BOULDER, Colo. — Now that the GOP presidential race has moved West, Rick Santorum and Ron Paul are stumping ahead of Tuesday’s caucuses. Mitt Romney is set to arrive after the Nevada primary on Saturday. Newt Gingrich’s campaign has not mentioned any dates for the former House speaker’s arrival.
Colorado is a state that Romney won with 60 percent of the caucus vote in 2008, but President Barack Obama won in the general election that year. In 2010, the tea party surged here, toppling two incumbent Democratic congressmen. But their chosen candidate for the U.S. Senate, Ken Buck, lost a narrow contest.
And the gubernatorial nominee originally favored by many of the newcomers turned out to be a disaster, allowing Denver Mayor John Hickenlooper (D) to easily move up the hill to the governor’s office.
To find out what Republicans here are thinking — and in particular, why they’ve chosen the candidates they have, I sat down with four Colorado conservatives to hear how they made their choices.
Lynne Cottrell, 71, is a former chairwoman of the Arapahoe County Republicans and lives in Aurora. She indicated she’s supporting Romney for three reasons: electability, electability, electability.
“I feel he has the best chance to win,’’ she said. “I like Newt’’ , the former House speaker, she said, “but I just feel like he’s kind of a time-bomb. I don’t feel like he’s electable in a general election,” and would, she thinks, turn off women voters.
She also likes Santorum, “but he’s too strong on the social issues, I believe. He would be painted as an extremist and scare off independent voters. And independent voters will decide this election.”
In the end, she feels comfortable with Romney: “He won the last primary here. Colorado’s kind of a Romney state.”
In 2010, the tea party played a significant role in Republican primaries and the general election, and Cottrell thinks that’s been a positive: “People are just tired of government spending and the debt and all the welfare programs and handouts people are getting.’’
Ed Hanks, 41, worked for the most recent Republican governor, Bill Owens, and has been involved in GOP politics since he turned 18. He’s an active volunteer with the Personhood campaign, defining human life as beginning at conception. That campaign is trying to get an initiative on the ballot for the third time this year. It failed both times it was on the ballot, in 2008 and 2010.
He’s not firmly fixed on a candidate yet, he said, but likes Santorum most: “He’s always supported the human rights of the unborn, I think more so than the other candidates.’’ But he still pines, he said, for his first choice, Herman Cain, who got out of the race after multiple allegations of sexual harassment and infidelity. Then, too, “I could vote for Gingrich,’’ he said, but would “have a hard time with either Ron Paul or Romney.”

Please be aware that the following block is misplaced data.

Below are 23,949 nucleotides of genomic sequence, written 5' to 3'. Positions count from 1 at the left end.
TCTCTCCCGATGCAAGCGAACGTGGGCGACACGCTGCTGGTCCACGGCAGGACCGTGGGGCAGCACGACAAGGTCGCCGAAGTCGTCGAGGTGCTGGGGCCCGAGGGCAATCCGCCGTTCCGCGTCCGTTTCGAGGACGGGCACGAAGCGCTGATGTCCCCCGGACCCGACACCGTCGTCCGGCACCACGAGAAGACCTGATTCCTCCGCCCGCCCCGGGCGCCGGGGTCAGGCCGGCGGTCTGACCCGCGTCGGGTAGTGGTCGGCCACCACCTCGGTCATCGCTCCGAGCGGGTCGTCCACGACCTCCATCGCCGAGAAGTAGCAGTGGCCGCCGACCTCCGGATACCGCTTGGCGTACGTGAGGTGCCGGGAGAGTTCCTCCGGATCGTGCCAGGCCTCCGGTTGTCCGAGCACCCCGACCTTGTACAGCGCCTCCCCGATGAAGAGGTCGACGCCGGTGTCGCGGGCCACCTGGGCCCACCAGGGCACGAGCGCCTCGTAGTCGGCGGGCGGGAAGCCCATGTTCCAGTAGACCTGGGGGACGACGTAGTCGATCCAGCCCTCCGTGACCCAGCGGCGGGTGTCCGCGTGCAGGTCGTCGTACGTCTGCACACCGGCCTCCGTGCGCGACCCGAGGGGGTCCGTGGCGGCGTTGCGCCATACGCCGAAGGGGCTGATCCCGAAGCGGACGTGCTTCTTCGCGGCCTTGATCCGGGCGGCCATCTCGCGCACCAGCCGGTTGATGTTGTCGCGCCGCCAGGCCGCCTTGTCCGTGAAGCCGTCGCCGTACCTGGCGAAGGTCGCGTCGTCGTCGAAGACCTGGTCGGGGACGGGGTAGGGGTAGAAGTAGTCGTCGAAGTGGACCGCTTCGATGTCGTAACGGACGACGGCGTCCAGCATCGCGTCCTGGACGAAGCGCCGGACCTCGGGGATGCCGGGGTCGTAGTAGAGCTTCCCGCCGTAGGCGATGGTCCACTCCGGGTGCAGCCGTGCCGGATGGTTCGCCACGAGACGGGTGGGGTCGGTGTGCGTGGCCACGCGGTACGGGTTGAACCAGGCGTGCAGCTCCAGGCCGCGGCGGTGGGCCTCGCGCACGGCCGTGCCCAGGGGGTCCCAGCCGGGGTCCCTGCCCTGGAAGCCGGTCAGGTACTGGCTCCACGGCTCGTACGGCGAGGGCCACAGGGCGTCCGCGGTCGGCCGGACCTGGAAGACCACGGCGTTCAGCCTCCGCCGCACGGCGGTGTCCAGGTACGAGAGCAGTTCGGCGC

Ken Peck, 61, is a lawyer who lives in Arvada, and once worked on Capitol Hill, where he met the candidate he’s supporting, Newt Gingrich, a man he sees as someone who “solves problems and proposes effective solutions.’’
He thinks Colorado Republicans will be pretty evenly divided between Gingrich and Romney, but takes Gingrich’s point that Romney can’t seem to close the deal with conservatives: “People know what Romney is and they don’t buy it.”
Lesley Hollywood, 32, is director of the North Colorado Tea Party. She named her new daughter Liberty, and took the 10-week-old infant to a packed Paul event in Fort Collins on Tuesday.
She’s definitely supporting Paul, she said, because “when you take a look at the four remaining candidates, and you really delve into their records, especially with Newt Gingrich and Mitt Romney, the tea party has been opposed to (their issues) since its foundation.”
Hollywood mentioned government spending, requiring individuals to have health insurance, and cap-and-trade policies. “I think Newt Gingrich and Romney are one and the same,’’ she said. “Rick Santorum isn’t nearly as bad as the two of them.”
She said she does not see the Republican field as an embarrassment of riches, and is glad Paul is an option: “There’s so much disenchantment with the Republican candidates in the presidential race, it’s really hard to get a pulse” on what a tea party turnout will look like.